[Libre-soc-dev] microwatt-libre-soc interoperable verilator snapshots / debugging

lkcl luke.leighton at gmail.com
Sun Jan 9 18:49:51 GMT 2022

On January 9, 2022 5:54:02 PM UTC, Lauri Kasanen <cand at gmx.com> wrote:
>On Sun, 9 Jan 2022 12:08:40 +0000
>Luke Kenneth Casson Leighton <lkcl at lkcl.net> wrote:
>> * assume that up to a certain instruction, microwatt and libre-soc
>>   have performed identically
>> * run microwatt
>> * in verilator c++ do a **FULL** system-wide state dump.  all
>>   registers, all TLB entries, everything.
>> * terminate the microwatt simulation
>> * run libre-soc
>> * have verilator RELOAD the entire state and continue executing...
>>   ...from where MICROWATT left off.
>Why mix microwatt saves at all? It sounds like an unnecessary
>complication, requiring many changes to be able to mix and match saves.

not if they are 100% compatible because it is [compatible] register/memory state being saved not [internal, implementation-specific] architectural state.

also as i said: even making one change to the HDL makes verilator state incompatible with verilator state.

by saving the register/memory state you can fix an HDL problem then restart from just before the problem and carry on.

>That is: if microwatt and libresoc perform identically until instr X,
>then just save libresoc state at instr X. When you fix that issue and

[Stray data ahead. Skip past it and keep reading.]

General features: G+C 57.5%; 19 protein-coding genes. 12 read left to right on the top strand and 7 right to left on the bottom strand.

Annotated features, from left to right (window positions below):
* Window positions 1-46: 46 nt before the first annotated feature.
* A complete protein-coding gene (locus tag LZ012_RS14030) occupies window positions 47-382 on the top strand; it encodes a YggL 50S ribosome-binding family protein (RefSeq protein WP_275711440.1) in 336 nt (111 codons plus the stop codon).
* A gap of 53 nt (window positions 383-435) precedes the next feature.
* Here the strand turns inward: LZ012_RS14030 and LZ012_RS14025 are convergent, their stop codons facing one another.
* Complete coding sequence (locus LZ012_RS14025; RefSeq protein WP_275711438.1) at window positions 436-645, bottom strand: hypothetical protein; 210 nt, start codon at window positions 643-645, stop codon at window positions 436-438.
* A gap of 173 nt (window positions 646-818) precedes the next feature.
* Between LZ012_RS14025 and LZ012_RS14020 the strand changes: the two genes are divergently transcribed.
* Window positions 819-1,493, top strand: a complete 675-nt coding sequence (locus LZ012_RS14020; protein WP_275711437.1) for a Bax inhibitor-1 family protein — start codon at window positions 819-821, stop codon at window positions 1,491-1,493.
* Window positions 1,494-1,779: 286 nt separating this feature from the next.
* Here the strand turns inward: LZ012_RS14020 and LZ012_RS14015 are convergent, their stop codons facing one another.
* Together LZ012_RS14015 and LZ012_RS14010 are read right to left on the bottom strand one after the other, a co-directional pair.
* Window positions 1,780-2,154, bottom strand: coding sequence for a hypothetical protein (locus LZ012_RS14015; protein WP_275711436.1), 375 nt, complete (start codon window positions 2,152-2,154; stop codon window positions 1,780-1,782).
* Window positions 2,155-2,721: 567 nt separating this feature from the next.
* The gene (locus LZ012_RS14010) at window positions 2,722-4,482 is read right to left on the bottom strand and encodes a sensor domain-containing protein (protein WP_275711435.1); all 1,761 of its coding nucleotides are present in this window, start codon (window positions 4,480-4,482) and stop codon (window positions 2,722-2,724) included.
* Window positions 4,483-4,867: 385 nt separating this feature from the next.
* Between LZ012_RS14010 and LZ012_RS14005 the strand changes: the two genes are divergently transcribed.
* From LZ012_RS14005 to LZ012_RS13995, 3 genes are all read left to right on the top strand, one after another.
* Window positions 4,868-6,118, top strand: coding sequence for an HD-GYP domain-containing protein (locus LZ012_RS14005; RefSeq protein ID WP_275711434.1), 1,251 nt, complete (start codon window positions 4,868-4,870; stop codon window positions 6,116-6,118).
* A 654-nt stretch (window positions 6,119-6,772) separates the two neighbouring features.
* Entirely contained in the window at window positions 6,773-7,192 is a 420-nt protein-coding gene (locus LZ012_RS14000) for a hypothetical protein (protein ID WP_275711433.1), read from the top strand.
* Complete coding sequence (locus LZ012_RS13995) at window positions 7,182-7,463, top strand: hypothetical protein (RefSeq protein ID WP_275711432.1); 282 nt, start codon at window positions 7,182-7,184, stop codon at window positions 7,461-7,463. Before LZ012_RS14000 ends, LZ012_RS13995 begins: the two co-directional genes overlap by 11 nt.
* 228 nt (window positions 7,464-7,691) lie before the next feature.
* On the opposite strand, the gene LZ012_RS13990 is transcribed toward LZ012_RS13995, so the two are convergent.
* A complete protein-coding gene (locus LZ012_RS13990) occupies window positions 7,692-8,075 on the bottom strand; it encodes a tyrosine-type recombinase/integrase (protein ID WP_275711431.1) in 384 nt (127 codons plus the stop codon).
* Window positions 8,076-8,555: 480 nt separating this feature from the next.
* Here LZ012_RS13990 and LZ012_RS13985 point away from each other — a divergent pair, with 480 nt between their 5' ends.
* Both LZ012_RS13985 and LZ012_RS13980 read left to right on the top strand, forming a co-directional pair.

>hit the next, load that save, and do a new save at the next divergence

the reason is because at the moment it takes 10x longer to get to the same point.

it would even be possible to run microwatt in an FPGA, stop, save state, then run verilator libresoc and restore, which is a huge speedup even just for microwatt.

under verilator with microwatt running at around 10,000 instructions per second it took SIX HOURS to get to the boot prompt.

with libresoc using TestIssuer that would take SIXTY hours.

by contrast running microwatt from an FPGA would take under 30 seconds, followed by a memory dump (probably 10 minutes), and running from there would be about 2-3 minutes under verilator to the debug/failure point to be tested.

this is about saving huge amounts of time in debugging where each trip is getting longer and longer.

last week the first failure was so early it was 10 minutes to run verilator

a few days ago it was one hour.

now it is 3 hours to get to the 10,000,000 instructions executed point

tomorrow it will be 6 hours and we are talking only the first 20 lines of the linux kernel boot log messages!


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